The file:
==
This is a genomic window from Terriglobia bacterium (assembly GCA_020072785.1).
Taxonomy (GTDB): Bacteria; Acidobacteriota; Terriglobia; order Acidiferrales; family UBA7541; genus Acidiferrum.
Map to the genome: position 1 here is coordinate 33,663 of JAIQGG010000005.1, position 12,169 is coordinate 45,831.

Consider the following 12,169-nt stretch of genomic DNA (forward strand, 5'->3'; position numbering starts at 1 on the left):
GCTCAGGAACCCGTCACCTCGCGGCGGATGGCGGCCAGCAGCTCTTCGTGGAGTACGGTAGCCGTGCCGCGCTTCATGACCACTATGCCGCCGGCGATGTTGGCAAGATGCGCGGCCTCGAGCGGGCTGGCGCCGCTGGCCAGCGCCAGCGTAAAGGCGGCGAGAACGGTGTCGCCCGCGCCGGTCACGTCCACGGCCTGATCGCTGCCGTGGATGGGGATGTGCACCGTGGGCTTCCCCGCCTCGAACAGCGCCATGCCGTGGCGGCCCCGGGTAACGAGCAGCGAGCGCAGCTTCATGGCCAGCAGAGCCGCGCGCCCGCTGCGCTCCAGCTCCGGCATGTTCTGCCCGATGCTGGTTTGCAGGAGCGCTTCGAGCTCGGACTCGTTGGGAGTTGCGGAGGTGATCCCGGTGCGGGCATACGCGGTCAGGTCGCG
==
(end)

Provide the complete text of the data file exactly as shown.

This is a genomic window from Terriglobia bacterium (assembly GCA_020072785.1).
Taxonomy (GTDB): Bacteria; Acidobacteriota; Terriglobia; order Acidiferrales; family UBA7541; genus Acidiferrum.
Map to the genome: position 1 here is coordinate 33,663 of JAIQGG010000005.1, position 12,169 is coordinate 45,831.

Consider the following 12,169-nt stretch of genomic DNA (forward strand, 5'->3'; position numbering starts at 1 on the left):
GCTCAGGAACCCGTCACCTCGCGGCGGATGGCGGCCAGCAGCTCTTCGTGGAGTACGGTAGCCGTGCCGCGCTTCATGACCACTATGCCGCCGGCGATGTTGGCAAGATGCGCGGCCTCGAGCGGGCTGGCGCCGCTGGCCAGCGCCAGCGTAAAGGCGGCGAGAACGGTGTCGCCCGCGCCGGTCACGTCCACGGCCTGATCGCTGCCGTGGATGGGGATGTGCACCGTGGGCTTCCCCGCCTCGAACAGCGCCATGCCGTGGCGGCCCCGGGTAACGAGCAGCGAGCGCAGCTTCATGGCCAGCAGAGCCGCGCGCCCGCTGCGCTCCAGCTCCGGCATGTTCTGCCCGATGCTGGTTTGCAGGAGCGCTTCGAGCTCGGACTCGTTGGGAGTTGCGGAGGTGATCCCGGTGCGGGCATACGCGGTCAGGTCGCG